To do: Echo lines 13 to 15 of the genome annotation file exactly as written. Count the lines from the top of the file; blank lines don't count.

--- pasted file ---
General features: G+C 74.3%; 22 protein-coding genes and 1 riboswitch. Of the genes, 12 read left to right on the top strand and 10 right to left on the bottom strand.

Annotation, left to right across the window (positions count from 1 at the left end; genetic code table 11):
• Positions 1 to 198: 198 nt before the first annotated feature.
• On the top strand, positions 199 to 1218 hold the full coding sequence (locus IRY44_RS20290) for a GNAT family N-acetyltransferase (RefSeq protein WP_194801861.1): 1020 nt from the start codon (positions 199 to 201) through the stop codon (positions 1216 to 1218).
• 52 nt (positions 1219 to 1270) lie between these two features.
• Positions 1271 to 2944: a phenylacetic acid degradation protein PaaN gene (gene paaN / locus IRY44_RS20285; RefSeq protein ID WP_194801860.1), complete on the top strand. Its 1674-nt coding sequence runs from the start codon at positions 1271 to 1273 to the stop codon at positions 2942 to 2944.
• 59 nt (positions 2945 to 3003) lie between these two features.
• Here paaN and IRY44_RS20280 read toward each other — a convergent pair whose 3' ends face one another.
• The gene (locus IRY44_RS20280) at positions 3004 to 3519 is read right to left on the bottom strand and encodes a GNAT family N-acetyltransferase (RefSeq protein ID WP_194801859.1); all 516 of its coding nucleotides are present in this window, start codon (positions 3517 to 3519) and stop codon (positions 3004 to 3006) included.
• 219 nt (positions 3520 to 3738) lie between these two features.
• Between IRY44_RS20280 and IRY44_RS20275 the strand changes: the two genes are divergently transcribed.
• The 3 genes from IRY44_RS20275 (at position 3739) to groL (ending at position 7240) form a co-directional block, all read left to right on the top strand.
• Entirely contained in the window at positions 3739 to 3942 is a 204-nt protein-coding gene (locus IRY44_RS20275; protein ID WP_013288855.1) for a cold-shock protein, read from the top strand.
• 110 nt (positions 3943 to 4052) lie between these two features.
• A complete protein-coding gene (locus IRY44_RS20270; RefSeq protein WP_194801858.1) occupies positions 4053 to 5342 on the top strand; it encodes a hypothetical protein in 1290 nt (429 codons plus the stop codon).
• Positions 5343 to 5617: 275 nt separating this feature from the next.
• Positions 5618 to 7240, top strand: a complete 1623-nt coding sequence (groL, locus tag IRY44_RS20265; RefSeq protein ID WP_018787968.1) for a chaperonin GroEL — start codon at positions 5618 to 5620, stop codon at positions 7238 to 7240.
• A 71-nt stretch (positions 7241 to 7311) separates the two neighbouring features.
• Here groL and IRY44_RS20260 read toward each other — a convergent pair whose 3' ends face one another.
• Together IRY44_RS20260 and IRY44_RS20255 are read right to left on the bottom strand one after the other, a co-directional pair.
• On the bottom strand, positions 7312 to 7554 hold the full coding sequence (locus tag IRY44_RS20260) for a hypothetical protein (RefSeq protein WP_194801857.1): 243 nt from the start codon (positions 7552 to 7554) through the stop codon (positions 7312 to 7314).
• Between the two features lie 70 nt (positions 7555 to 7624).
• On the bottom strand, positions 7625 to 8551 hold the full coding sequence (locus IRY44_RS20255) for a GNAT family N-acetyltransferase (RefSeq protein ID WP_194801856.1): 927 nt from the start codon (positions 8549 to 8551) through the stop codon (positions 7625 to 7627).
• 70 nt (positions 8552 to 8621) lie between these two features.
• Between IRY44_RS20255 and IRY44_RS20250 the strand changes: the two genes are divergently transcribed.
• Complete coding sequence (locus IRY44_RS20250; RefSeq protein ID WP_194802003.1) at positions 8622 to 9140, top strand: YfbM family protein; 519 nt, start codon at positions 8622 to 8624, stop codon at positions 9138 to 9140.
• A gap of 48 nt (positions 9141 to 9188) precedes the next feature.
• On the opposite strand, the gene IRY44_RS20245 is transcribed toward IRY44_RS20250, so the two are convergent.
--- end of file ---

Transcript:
• Entirely contained in the window at positions 3739 to 3942 is a 204-nt protein-coding gene (locus IRY44_RS20275; protein ID WP_013288855.1) for a cold-shock protein, read from the top strand.
• 110 nt (positions 3943 to 4052) lie between these two features.
• A complete protein-coding gene (locus IRY44_RS20270; RefSeq protein WP_194801858.1) occupies positions 4053 to 5342 on the top strand; it encodes a hypothetical protein in 1290 nt (429 codons plus the stop codon).